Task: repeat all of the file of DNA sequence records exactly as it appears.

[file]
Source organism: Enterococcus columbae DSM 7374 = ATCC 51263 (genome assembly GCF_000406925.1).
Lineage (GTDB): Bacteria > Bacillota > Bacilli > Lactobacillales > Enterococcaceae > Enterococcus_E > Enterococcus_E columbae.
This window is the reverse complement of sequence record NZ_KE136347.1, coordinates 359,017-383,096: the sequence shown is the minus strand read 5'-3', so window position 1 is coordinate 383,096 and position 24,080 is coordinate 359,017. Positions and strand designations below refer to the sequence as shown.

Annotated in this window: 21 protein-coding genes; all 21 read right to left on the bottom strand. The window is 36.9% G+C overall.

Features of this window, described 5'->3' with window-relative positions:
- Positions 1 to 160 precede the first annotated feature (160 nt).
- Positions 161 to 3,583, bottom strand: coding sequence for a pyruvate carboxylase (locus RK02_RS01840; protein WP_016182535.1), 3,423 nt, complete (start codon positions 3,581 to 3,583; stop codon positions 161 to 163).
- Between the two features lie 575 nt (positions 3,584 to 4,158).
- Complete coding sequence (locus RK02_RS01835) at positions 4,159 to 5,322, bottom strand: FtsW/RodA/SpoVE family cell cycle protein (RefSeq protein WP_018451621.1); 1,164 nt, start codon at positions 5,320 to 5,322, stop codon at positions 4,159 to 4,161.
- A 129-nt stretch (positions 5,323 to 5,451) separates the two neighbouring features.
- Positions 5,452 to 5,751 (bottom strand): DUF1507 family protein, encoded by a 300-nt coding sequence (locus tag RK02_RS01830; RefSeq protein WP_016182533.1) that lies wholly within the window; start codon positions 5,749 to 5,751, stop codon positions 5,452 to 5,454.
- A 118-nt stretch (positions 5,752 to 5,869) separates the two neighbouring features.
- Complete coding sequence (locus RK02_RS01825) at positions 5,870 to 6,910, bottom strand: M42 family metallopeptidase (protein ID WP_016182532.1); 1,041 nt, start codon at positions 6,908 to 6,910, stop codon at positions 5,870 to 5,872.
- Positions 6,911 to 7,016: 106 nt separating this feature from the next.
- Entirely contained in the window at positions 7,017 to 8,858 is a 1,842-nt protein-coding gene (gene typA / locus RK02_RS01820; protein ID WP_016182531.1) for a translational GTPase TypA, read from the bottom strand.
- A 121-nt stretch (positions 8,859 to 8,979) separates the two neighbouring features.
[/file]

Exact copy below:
Source organism: Enterococcus columbae DSM 7374 = ATCC 51263 (genome assembly GCF_000406925.1).
Lineage (GTDB): Bacteria > Bacillota > Bacilli > Lactobacillales > Enterococcaceae > Enterococcus_E > Enterococcus_E columbae.
This window is the reverse complement of sequence record NZ_KE136347.1, coordinates 359,017-383,096: the sequence shown is the minus strand read 5'-3', so window position 1 is coordinate 383,096 and position 24,080 is coordinate 359,017. Positions and strand designations below refer to the sequence as shown.

Annotated in this window: 21 protein-coding genes; all 21 read right to left on the bottom strand. The window is 36.9% G+C overall.

Features of this window, described 5'->3' with window-relative positions:
- Positions 1 to 160 precede the first annotated feature (160 nt).
- Positions 161 to 3,583, bottom strand: coding sequence for a pyruvate carboxylase (locus RK02_RS01840; protein WP_016182535.1), 3,423 nt, complete (start codon positions 3,581 to 3,583; stop codon positions 161 to 163).
- Between the two features lie 575 nt (positions 3,584 to 4,158).
- Complete coding sequence (locus RK02_RS01835) at positions 4,159 to 5,322, bottom strand: FtsW/RodA/SpoVE family cell cycle protein (RefSeq protein WP_018451621.1); 1,164 nt, start codon at positions 5,320 to 5,322, stop codon at positions 4,159 to 4,161.
- A 129-nt stretch (positions 5,323 to 5,451) separates the two neighbouring features.
- Positions 5,452 to 5,751 (bottom strand): DUF1507 family protein, encoded by a 300-nt coding sequence (locus tag RK02_RS01830; RefSeq protein WP_016182533.1) that lies wholly within the window; start codon positions 5,749 to 5,751, stop codon positions 5,452 to 5,454.
- A 118-nt stretch (positions 5,752 to 5,869) separates the two neighbouring features.
- Complete coding sequence (locus RK02_RS01825) at positions 5,870 to 6,910, bottom strand: M42 family metallopeptidase (protein ID WP_016182532.1); 1,041 nt, start codon at positions 6,908 to 6,910, stop codon at positions 5,870 to 5,872.
- Positions 6,911 to 7,016: 106 nt separating this feature from the next.
- Entirely contained in the window at positions 7,017 to 8,858 is a 1,842-nt protein-coding gene (gene typA / locus RK02_RS01820; protein ID WP_016182531.1) for a translational GTPase TypA, read from the bottom strand.
- A 121-nt stretch (positions 8,859 to 8,979) separates the two neighbouring features.